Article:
By Josh Levy
It is well documented that the construction Industry is way behind the curve when it comes to adopting and embracing technological advancement. Simply put, other major industries are earlier adopters of tech trends.
The construction industry’s cultural nuances and other underpinnings which explain the “why” behind this phenomenon would be a fascinating topic to explore; and one that we would endeavour to address if back in graduate school or pursuing a PHD in psychology. However, and while still glacial compared to the overall constellation of industries, the pace of adoption and acceptance is beginning to accelerate as the construction industry becomes better educated, millennials (and even more tech-savvy generations) are entering management/leadership functions, and more practical applications of tech are becoming obvious and apparent.
To this end there is much being discussed about how AI (Artificial Intelligence) can help the industry. While AI – which is a broad term — has numerous functions in construction, the focus of this article is on utilizing AI to extract data and key risk factors which exist in the voluminous documents which govern construction projects, companies, underwriting decisions, and, ultimately, balance sheets of all industry stakeholders.
The basis for why this use case for AI has become topical in construction is directly correlated to the nature of our industry: big buildings are built upon MOUNTAINS of paper. Yet the people managing the day to day want to build buildings, and have little to no appetite for boilerplates and legalese.
Think about the administrative burden on mid to small sized construction companies, or the 20-something project manager for a large company: to manage a typical construction operation means that one must administrate through large, intricate contracts, subcontracts, scopes, and specifications. On top of that, these documents are almost always intertwined with accompanying insurance policies. That is a lot of fine print! And those fortunate soles who can make sense of this web of risk are usually only comprised of expensive lawyers and/or sophisticated insurance brokers/risk managers.
Which is why many blue-chip construction companies have invested substantial resources into building out in house legal departments, insurance compliance functions, and other related bodies of oversight and governance. While that is certainly a robust approach, most of our industry (including subcontractors) simply do not have the volume or profitability to justify making such a large overhead investment.
Therefore in the vast majority of our huge industry, core operators are having to seek out others’ help to manage terms which govern the projects that must be built. As one can imagine, managing all of this paperwork in real-time is no easy feat and having technology to assist in that is a big help.
And that is why savvy companies, both big and small, are starting to use “Artificial Intelligence” and “Machine Learning” to help de-risk their operations: companies and people are able to pull the AI lever (which is much more cost effective than relying upon humans) to gain critical insights into their construction documents which have previously gone either unappreciated (until something bad happened), or only realized upon engagement of professionals (e.g., does my contract have a waiver of subrogation, how are notices perfected, what are considered delay events, etc.). And blue-chip construction companies are now able to use AI to extract historical data and information which allows data driven decisions to be made.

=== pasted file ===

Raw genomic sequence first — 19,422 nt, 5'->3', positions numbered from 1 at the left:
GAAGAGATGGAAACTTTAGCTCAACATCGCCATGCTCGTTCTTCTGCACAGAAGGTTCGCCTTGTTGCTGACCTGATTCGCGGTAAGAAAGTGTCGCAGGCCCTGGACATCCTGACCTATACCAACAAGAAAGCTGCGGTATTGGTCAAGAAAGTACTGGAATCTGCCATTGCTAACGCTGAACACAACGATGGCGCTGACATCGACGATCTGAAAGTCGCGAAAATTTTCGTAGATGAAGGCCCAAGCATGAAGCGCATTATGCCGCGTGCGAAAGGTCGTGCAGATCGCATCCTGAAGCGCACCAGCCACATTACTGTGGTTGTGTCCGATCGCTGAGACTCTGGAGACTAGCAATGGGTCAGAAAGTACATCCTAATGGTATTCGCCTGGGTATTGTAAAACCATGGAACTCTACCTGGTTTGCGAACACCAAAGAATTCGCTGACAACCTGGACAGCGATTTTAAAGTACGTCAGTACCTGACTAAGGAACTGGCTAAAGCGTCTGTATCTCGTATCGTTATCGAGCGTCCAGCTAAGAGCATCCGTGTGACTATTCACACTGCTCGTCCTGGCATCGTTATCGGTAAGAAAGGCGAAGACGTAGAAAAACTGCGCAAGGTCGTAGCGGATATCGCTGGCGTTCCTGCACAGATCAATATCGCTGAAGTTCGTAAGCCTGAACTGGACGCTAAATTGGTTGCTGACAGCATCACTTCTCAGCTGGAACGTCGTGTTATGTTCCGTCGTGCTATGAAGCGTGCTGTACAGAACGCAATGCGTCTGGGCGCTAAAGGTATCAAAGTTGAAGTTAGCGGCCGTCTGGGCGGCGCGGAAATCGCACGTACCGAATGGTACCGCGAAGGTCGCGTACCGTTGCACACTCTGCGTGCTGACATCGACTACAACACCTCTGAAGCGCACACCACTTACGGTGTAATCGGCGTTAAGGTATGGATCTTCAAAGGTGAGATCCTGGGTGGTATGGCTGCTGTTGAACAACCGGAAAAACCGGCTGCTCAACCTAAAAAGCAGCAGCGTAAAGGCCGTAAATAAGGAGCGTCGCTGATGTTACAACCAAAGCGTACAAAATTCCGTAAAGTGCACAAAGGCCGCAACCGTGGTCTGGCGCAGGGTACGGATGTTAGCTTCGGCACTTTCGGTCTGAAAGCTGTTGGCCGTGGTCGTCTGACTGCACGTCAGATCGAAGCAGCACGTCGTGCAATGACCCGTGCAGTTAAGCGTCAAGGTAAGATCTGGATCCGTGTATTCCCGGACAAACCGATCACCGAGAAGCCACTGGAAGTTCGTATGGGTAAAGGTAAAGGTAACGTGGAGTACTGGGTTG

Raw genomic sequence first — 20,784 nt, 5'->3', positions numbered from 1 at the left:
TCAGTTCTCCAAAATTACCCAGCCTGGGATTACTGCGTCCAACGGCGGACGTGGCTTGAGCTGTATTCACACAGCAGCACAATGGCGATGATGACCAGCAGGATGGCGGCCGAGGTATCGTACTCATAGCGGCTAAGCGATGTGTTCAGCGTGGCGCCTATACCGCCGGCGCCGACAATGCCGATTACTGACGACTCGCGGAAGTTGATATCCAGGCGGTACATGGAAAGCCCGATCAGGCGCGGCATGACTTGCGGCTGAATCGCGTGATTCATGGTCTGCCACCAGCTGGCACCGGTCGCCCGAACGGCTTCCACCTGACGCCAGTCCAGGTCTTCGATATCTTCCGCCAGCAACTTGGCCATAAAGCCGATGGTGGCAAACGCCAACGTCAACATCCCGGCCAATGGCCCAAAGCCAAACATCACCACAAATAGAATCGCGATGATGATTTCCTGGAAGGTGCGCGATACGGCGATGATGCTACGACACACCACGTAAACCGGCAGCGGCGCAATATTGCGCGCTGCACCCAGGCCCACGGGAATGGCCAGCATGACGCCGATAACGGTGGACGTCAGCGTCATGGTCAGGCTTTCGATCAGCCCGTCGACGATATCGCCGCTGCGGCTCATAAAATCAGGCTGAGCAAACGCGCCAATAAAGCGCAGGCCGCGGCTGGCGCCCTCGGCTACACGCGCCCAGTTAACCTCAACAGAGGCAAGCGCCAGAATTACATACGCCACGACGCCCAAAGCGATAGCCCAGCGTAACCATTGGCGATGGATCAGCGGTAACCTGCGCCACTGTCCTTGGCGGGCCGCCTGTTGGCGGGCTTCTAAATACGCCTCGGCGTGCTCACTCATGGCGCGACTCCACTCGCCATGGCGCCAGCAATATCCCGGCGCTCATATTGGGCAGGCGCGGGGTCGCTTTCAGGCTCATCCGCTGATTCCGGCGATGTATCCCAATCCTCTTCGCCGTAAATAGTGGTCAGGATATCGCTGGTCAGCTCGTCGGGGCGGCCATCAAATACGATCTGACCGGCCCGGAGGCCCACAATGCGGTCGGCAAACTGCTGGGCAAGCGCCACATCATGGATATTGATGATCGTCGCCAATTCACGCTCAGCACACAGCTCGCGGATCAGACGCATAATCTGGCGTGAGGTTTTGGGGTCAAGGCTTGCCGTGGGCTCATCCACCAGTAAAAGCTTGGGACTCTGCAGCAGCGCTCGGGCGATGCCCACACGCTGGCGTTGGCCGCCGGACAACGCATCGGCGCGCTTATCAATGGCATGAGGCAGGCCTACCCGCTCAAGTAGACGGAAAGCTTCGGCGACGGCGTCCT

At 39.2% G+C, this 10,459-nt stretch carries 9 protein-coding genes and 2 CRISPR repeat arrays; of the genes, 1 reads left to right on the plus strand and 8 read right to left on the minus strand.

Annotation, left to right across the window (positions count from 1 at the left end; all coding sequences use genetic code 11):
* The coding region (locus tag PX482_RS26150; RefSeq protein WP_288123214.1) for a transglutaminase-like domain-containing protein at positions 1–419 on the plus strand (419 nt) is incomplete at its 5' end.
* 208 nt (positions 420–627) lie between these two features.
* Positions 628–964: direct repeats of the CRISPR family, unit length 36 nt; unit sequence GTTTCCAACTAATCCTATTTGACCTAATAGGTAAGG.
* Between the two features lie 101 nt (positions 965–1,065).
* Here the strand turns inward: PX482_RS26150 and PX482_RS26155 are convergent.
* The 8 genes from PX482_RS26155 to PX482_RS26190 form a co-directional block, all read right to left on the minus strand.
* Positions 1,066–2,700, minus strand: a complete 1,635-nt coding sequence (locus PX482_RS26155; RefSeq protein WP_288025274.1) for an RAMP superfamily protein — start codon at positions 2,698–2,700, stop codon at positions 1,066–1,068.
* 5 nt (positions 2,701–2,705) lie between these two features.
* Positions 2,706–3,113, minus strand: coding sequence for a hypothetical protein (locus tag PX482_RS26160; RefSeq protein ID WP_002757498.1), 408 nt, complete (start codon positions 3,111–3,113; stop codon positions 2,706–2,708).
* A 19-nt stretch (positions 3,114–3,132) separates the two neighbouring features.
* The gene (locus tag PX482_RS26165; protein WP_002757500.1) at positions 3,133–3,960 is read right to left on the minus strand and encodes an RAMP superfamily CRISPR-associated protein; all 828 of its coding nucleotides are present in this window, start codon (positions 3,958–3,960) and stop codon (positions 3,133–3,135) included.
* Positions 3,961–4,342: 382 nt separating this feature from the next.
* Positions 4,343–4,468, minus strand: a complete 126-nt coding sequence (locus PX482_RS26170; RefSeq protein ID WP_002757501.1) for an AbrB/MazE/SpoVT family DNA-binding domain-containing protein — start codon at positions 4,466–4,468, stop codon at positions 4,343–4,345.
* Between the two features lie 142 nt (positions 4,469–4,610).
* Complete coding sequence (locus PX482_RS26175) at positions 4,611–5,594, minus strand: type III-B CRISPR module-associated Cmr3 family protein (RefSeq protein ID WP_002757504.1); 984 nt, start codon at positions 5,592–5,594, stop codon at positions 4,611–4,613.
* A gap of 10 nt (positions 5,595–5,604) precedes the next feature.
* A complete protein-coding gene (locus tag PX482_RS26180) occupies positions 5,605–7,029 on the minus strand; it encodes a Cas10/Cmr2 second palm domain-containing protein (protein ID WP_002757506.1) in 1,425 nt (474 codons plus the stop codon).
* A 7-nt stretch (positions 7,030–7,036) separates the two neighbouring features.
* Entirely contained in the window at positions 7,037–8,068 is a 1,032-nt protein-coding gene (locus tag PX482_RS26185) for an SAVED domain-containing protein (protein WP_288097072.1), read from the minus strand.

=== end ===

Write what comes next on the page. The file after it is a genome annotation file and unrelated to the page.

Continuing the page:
Well, what is Artificial Intelligence? What is Machine Learning? AI is a broad concept relating to computers or machines performing tasks that simulate human behaviour such as reviewing documents. Machine learning is a subset of that, allowing that same computer or machine to automatically learn from its prior review of data, without having to be expressly updated or programmed for each case. This was possible because AI systems are able to “learn” how to automatically identify, tag and extract relevant items the way a lawyer, risk manager, or savvy executive would. A human will still need to review the product of the AI, but the time saved in avoiding to have to painstakingly find needles in haystacks proves its worth. The same can be done with contract and policy reviews.
AI technology using Natural Language Processing can be trained to identify and tag phrases in contracts and insurance policies (among other document types), directing the reviewer to the relevant provisions and language. These systems are a great way to conduct a “first pass” through a document for speed, as well as a “final pass” for accuracy, to confirm that nothing important was missed or changed before being executed. These systems can also be used to identify historically – hello underwriters!– what types of risks a company has taken on, how those risks correlate to the company’s results, etc. In other words, AI is an extremely powerful tool to extract big data to help inform future decision making.
The point for those reading this is that our industry must continue to evolve as new cost-effective risk management tools come online. It doesn’t make sense (and in fact could be extremely detrimental) to continue operating same as normal, when the barrier to becoming better and more risk-proactive is lower than it has ever been… because of technology. The above described use-case for AI is the most recent example.
Josh Levy, based in Florida, is co-founder and strategic advisor, Document Crunch and director and contracts lead, process and energy at Wood. Oil and Gas.